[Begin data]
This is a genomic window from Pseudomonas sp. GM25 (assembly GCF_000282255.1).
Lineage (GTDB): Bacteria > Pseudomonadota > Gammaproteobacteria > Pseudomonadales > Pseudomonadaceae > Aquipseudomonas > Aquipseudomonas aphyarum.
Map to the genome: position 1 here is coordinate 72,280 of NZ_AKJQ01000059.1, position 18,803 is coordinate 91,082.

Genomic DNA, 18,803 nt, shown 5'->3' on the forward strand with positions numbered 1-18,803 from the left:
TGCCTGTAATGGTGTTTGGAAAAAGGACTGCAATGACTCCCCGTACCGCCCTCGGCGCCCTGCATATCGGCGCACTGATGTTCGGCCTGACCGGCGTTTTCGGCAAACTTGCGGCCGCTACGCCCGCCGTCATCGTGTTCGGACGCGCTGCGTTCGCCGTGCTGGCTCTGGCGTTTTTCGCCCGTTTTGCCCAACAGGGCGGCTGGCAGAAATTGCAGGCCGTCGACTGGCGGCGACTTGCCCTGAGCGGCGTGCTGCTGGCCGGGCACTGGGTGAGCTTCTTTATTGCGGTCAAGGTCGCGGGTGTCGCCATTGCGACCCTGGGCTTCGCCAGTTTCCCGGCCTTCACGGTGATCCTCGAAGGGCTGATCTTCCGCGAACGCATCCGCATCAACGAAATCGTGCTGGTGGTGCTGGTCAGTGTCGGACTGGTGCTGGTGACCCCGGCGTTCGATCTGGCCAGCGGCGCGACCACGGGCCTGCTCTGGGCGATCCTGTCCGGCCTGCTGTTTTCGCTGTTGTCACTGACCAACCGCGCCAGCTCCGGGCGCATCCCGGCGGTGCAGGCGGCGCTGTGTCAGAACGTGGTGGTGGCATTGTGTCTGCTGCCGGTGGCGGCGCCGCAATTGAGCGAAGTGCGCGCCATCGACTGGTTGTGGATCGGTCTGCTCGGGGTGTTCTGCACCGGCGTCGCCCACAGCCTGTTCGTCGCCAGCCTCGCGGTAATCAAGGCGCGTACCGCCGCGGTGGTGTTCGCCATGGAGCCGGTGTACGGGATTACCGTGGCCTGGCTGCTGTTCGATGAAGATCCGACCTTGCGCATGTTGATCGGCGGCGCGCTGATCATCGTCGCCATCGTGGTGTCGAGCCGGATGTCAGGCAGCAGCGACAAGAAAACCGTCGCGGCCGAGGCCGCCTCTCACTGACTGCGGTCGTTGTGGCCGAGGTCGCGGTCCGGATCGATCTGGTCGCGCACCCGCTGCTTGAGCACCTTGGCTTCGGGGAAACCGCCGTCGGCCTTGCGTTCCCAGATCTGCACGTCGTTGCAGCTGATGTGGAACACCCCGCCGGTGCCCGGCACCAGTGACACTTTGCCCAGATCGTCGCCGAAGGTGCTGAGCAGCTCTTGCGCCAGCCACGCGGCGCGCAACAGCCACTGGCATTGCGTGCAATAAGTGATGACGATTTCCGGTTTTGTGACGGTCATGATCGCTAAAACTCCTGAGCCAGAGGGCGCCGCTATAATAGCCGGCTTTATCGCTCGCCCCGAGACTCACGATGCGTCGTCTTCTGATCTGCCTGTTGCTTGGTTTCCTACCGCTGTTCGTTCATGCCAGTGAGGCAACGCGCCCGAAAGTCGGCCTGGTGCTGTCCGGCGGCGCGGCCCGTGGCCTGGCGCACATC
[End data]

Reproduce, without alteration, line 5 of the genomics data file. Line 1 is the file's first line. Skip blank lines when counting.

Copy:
TGCCTGTAATGGTGTTTGGAAAAAGGACTGCAATGACTCCCCGTACCGCCCTCGGCGCCCTGCATATCGGCGCACTGATGTTCGGCCTGACCGGCGTTTTCGGCAAACTTGCGGCCGCTACGCCCGCCGTCATCGTGTTCGGACGCGCTGCGTTCGCCGTGCTGGCTCTGGCGTTTTTCGCCCGTTTTGCCCAACAGGGCGGCTGGCAGAAATTGCAGGCCGTCGACTGGCGGCGACTTGCCCTGAGCGGCGTGCTGCTGGCCGGGCACTGGGTGAGCTTCTTTATTGCGGTCAAGGTCGCGGGTGTCGCCATTGCGACCCTGGGCTTCGCCAGTTTCCCGGCCTTCACGGTGATCCTCGAAGGGCTGATCTTCCGCGAACGCATCCGCATCAACGAAATCGTGCTGGTGGTGCTGGTCAGTGTCGGACTGGTGCTGGTGACCCCGGCGTTCGATCTGGCCAGCGGCGCGACCACGGGCCTGCTCTGGGCGATCCTGTCCGGCCTGCTGTTTTCGCTGTTGTCACTGACCAACCGCGCCAGCTCCGGGCGCATCCCGGCGGTGCAGGCGGCGCTGTGTCAGAACGTGGTGGTGGCATTGTGTCTGCTGCCGGTGGCGGCGCCGCAATTGAGCGAAGTGCGCGCCATCGACTGGTTGTGGATCGGTCTGCTCGGGGTGTTCTGCACCGGCGTCGCCCACAGCCTGTTCGTCGCCAGCCTCGCGGTAATCAAGGCGCGTACCGCCGCGGTGGTGTTCGCCATGGAGCCGGTGTACGGGATTACCGTGGCCTGGCTGCTGTTCGATGAAGATCCGACCTTGCGCATGTTGATCGGCGGCGCGCTGATCATCGTCGCCATCGTGGTGTCGAGCCGGATGTCAGGCAGCAGCGACAAGAAAACCGTCGCGGCCGAGGCCGCCTCTCACTGACTGCGGTCGTTGTGGCCGAGGTCGCGGTCCGGATCGATCTGGTCGCGCACCCGCTGCTTGAGCACCTTGGCTTCGGGGAAACCGCCGTCGGCCTTGCGTTCCCAGATCTGCACGTCGTTGCAGCTGATGTGGAACACCCCGCCGGTGCCCGGCACCAGTGACACTTTGCCCAGATCGTCGCCGAAGGTGCTGAGCAGCTCTTGCGCCAGCCACGCGGCGCGCAACAGCCACTGGCATTGCGTGCAATAAGTGATGACGATTTCCGGTTTTGTGACGGTCATGATCGCTAAAACTCCTGAGCCAGAGGGCGCCGCTATAATAGCCGGCTTTATCGCTCGCCCCGAGACTCACGATGCGTCGTCTTCTGATCTGCCTGTTGCTTGGTTTCCTACCGCTGTTCGTTCATGCCAGTGAGGCAACGCGCCCGAAAGTCGGCCTGGTGCTGTCCGGCGGCGCGGCCCGTGGCCTGGCGCACATC